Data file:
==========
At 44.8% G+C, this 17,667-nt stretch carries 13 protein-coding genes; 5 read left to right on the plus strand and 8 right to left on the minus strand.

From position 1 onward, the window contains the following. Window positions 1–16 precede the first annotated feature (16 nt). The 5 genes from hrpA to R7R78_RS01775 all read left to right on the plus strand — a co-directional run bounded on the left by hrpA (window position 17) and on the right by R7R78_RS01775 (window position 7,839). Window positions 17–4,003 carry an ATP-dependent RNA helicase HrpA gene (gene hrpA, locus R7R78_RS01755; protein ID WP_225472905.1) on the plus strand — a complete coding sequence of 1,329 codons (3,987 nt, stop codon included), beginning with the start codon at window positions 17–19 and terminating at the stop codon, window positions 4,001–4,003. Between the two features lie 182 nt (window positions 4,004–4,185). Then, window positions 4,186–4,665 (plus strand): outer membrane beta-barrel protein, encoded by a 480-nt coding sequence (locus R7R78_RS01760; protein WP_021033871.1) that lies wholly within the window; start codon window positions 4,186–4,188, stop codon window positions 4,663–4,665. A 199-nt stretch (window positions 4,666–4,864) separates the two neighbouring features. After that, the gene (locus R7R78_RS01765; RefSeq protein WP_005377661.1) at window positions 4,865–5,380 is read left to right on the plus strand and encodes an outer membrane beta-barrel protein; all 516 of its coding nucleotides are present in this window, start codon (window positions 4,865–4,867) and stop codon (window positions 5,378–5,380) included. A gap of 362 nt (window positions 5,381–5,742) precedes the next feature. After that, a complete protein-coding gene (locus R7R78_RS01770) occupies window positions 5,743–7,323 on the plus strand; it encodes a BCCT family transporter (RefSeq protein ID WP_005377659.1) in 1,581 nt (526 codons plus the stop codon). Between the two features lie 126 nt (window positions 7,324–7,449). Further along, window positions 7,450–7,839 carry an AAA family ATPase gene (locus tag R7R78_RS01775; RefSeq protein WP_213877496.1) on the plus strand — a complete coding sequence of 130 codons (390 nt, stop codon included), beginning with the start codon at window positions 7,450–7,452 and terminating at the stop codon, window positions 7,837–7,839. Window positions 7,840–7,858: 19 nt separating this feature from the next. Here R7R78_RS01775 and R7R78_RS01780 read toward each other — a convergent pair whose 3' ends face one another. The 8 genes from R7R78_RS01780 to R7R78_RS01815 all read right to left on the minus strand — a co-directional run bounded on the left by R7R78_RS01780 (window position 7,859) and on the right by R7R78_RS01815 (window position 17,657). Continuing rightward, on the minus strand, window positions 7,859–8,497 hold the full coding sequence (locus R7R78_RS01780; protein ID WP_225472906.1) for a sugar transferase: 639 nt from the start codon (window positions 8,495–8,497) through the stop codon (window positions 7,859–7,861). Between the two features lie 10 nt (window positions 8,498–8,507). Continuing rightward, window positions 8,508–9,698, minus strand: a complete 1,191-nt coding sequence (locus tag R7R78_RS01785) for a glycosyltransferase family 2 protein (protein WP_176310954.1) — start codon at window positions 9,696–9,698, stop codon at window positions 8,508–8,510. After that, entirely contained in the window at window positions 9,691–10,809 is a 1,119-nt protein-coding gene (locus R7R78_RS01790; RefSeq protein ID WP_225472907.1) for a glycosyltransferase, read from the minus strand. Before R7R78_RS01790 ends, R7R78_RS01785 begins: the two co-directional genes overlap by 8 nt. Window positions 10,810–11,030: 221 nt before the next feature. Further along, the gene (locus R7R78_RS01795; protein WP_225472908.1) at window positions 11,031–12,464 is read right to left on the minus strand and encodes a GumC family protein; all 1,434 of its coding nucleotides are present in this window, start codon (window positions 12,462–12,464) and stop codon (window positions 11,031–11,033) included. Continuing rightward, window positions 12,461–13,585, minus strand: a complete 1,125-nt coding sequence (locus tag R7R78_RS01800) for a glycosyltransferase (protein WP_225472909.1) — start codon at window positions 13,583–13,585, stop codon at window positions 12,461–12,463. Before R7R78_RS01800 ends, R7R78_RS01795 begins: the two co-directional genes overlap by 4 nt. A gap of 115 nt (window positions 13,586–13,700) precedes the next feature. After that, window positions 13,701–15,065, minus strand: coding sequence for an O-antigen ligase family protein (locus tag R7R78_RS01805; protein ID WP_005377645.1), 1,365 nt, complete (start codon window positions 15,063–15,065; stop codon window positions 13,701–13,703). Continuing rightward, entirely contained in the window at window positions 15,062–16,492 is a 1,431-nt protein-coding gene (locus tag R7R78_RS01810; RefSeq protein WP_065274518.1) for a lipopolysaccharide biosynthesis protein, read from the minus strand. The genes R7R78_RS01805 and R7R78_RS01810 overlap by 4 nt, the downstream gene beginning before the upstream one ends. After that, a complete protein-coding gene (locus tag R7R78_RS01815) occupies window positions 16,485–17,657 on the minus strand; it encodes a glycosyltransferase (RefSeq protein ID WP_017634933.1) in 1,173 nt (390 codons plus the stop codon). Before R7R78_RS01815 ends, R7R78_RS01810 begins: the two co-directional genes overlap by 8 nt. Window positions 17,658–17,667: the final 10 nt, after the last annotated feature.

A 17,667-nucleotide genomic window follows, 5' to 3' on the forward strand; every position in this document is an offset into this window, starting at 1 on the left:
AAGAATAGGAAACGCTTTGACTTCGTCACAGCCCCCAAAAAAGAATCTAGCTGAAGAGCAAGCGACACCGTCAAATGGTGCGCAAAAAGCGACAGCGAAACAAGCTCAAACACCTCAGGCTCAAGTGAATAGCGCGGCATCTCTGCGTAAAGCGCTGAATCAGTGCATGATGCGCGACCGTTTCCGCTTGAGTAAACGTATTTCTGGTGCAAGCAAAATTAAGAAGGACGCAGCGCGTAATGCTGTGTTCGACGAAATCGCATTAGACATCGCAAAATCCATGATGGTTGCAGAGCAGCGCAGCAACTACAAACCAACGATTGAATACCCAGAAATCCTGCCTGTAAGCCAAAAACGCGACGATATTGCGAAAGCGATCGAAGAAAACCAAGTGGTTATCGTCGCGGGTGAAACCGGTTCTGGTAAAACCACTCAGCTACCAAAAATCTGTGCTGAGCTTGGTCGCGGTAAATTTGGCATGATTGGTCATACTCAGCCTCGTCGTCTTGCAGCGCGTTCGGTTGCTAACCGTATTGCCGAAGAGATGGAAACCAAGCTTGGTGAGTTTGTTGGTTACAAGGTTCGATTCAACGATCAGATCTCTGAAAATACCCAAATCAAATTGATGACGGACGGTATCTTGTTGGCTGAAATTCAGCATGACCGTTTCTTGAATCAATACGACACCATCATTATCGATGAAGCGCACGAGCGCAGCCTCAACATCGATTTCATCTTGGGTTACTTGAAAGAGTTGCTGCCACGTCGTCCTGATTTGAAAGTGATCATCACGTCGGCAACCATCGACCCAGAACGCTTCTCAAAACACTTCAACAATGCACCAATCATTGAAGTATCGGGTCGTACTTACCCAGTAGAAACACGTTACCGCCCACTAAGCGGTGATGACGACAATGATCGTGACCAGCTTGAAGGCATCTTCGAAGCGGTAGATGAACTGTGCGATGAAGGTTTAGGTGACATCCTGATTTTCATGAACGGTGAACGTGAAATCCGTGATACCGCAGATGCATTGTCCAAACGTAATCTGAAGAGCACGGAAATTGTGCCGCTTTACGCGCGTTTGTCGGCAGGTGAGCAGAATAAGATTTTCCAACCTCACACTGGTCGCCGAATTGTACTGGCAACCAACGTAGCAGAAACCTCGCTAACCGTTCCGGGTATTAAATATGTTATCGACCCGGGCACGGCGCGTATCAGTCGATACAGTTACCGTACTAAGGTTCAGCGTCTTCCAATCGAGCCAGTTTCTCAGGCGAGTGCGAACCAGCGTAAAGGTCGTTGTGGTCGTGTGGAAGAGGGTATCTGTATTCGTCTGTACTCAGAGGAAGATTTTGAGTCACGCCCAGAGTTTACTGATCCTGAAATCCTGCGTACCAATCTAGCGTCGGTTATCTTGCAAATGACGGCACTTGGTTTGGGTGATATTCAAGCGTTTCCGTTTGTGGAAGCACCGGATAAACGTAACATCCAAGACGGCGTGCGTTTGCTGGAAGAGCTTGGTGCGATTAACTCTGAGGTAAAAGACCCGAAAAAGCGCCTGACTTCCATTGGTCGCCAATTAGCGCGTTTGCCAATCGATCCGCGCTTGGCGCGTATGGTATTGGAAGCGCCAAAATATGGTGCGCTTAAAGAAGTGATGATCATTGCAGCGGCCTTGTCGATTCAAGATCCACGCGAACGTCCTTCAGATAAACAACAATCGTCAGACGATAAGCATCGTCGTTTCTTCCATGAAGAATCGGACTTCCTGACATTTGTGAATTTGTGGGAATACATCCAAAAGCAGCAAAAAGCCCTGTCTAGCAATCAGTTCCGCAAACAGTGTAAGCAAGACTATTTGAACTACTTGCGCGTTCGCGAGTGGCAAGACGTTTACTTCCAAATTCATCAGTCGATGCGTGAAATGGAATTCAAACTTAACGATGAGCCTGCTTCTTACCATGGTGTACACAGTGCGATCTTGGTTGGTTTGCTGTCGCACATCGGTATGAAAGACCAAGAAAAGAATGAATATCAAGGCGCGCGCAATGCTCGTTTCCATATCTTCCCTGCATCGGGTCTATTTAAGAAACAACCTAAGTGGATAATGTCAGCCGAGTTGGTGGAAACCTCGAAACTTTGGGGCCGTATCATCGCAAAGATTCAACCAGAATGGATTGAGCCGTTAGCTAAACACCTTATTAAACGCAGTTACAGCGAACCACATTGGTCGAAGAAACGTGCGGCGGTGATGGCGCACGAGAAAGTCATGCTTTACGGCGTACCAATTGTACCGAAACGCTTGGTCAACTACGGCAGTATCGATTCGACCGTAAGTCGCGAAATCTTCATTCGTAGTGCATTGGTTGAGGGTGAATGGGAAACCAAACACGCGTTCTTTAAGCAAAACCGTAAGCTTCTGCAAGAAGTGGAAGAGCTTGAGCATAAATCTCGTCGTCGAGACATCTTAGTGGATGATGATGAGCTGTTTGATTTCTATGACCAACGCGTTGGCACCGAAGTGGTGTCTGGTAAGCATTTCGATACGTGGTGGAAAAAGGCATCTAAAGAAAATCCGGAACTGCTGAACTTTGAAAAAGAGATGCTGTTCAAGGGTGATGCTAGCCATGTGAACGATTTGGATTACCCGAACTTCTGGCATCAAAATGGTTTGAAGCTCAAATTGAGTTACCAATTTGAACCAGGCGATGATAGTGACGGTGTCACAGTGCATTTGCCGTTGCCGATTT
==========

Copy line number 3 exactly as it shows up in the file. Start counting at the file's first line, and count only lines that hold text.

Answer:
A 17,667-nucleotide genomic window follows, 5' to 3' on the forward strand; every position in this document is an offset into this window, starting at 1 on the left: